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Patient Information

The ocular oncology service generally treats cancer inside the structures of the eye. This can involve the back part of the eye, involving the retina and it’s supporting structures, or the front part of the eye, where the iris and cornea are located. Tumors of the eyelids and the orbital structures behind the eye are addressed by our oculofacial plastics and orbital team. Types of intraocular cancers and benign tumors we treat include:

  • Choroidal hemangioma
  • Choroidal nevi
  • Conjunctival melanomas
  • Hemangioma
  • Intraocular lymphoma
  • Intraocular melanoma
  • Metastases to the eyes of other cancers (such as breast cancer)
  • Retinoblastoma

Causes and risk factors for eye tumors and cancers

  • Environmental exposure, such as sunlight or occupational welding
  • Aging
  • Chance events
  • Choroidal nevi
  • Light skin color and/or light eye color
  • Family history

Diagnosing eye cancer

Many times, an examination by an ophthalmologist or optometrist is all that is needed to diagnose eye cancer. However, to determine the severity of the malignancy (staging) and development a treatment plan -- and to follow treatment progress -- the following are often used:

  • CT or CAT (computed axial tomography) scans
  • Dilated retinal exam
  • Fluorescein angiography
  • Genetic testing of melanoma and retinoblastoma tumor tissue
  • Genetic testing of blood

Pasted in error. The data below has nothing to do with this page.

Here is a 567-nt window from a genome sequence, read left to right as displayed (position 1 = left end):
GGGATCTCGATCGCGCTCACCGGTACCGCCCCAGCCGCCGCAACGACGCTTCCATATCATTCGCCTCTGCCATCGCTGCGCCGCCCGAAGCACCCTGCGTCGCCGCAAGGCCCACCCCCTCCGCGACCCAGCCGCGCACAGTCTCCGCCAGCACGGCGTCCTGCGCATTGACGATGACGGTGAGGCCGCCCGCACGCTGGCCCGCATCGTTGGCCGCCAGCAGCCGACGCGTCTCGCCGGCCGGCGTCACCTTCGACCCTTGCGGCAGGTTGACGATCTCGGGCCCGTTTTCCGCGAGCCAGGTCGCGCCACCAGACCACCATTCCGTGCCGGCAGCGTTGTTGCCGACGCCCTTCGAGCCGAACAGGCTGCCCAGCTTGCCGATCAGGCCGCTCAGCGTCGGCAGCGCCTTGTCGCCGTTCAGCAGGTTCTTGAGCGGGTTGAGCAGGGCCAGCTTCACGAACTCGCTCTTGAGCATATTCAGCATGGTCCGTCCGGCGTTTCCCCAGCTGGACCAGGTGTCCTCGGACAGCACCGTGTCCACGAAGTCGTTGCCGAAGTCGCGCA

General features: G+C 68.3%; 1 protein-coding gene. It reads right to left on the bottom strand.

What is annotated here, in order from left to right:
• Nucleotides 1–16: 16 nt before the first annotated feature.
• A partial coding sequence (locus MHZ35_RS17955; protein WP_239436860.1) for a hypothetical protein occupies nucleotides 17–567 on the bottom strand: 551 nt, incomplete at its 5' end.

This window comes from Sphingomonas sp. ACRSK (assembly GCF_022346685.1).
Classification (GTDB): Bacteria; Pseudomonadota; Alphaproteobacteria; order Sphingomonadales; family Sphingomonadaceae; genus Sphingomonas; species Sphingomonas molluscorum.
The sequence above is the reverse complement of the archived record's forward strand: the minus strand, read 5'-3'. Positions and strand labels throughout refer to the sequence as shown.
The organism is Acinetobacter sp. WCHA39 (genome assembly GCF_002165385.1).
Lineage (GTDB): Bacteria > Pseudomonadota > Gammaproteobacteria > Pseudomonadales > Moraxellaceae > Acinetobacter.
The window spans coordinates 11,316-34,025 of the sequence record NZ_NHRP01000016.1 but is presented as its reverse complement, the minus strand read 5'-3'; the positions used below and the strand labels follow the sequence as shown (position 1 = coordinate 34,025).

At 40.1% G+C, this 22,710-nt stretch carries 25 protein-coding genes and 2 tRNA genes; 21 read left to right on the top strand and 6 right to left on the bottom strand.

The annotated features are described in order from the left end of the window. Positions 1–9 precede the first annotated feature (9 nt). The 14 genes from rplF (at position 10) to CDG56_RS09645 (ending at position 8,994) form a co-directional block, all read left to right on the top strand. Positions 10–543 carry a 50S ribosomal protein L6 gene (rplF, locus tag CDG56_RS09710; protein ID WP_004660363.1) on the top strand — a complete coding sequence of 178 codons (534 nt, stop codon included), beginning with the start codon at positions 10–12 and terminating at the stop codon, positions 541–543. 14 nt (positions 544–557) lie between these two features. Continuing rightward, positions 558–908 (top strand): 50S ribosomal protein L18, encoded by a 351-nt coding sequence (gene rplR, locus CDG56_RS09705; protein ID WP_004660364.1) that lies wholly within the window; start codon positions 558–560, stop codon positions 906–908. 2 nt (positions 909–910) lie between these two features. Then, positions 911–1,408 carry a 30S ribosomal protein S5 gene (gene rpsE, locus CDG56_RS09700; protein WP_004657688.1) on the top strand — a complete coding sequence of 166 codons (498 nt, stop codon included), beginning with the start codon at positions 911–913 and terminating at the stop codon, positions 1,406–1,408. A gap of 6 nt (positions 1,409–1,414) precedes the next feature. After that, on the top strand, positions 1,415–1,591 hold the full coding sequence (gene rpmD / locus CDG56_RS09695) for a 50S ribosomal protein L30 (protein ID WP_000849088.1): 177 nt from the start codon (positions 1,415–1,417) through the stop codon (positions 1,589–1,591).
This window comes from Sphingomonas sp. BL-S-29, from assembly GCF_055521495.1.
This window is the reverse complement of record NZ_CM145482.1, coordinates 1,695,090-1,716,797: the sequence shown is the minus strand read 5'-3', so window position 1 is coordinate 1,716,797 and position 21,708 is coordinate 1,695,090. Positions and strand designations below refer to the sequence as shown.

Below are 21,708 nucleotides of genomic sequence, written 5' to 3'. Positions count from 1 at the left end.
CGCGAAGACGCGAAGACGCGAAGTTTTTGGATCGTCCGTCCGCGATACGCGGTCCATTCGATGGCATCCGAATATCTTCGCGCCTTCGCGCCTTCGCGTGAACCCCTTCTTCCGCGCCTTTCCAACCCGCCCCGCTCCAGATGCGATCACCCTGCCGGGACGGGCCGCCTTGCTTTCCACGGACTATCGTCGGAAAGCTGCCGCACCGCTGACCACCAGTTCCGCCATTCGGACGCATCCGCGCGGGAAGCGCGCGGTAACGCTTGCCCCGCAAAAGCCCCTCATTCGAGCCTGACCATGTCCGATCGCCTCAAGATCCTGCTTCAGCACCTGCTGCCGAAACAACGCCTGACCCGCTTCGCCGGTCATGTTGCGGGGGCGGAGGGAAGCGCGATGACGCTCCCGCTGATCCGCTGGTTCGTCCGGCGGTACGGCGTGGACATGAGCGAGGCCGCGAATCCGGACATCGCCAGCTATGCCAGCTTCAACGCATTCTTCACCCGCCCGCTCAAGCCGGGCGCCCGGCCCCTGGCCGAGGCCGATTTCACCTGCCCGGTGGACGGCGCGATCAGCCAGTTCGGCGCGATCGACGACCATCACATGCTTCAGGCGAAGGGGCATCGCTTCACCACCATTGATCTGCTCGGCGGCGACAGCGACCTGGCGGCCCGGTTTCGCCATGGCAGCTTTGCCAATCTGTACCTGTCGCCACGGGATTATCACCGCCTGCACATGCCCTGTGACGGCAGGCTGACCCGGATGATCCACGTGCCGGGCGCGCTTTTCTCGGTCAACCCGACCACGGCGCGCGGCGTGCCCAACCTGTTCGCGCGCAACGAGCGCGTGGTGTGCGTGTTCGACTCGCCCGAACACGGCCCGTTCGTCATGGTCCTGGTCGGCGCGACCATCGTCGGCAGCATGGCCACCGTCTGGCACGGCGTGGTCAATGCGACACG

• MRI (magnetic resonance imaging) scans
  • Optical coherence tomography (OCT)
  • OCT angiography
  • Photography
  • Surgical biopsy (rarely)
  • Ultrasound of the eye

Ocular cancer treatment

After confirming a diagnosis, Dr. Khetan assembles each patient’s care team, developing a customized treatment plan. In nearly every case, the primary goal is to eradicate the tumor. Significant emphasis is also placed on preserving as much vision as possible followed by cosmetic considerations. With the most advanced therapies available, outcomes have never been better. Treatment may involve:

  • Brachy therapy (localized internal radiation)
  • Chemotherapy
  • Cryotherapy
  • Laser treatment
  • Surgical excision
  • Targeted external beam radiation

Symptoms and signs of eye cancer

  • An unusual dark spot on the eye, including the colored part of the eye (called the iris)
  • An eye with a cloudy pupil (vs. a red reflex)
  • Vision problems, including blurry vision or loss of vision
  • Seeing floaters (spots, floating objects or squiggly lines)
  • Seeing flashes of light or shadows
  • Change in the size or shape of the pupil (the black-looking round opening in the center of the iris)
  • Change in the position of the eye in the eye socket (orbit)
  • Bulging of the eye
  • A change to eye movement or position of the eye in the eye socket
  • A lump on the surface of the eye
  • Eye redness or irritation that doesn’t go away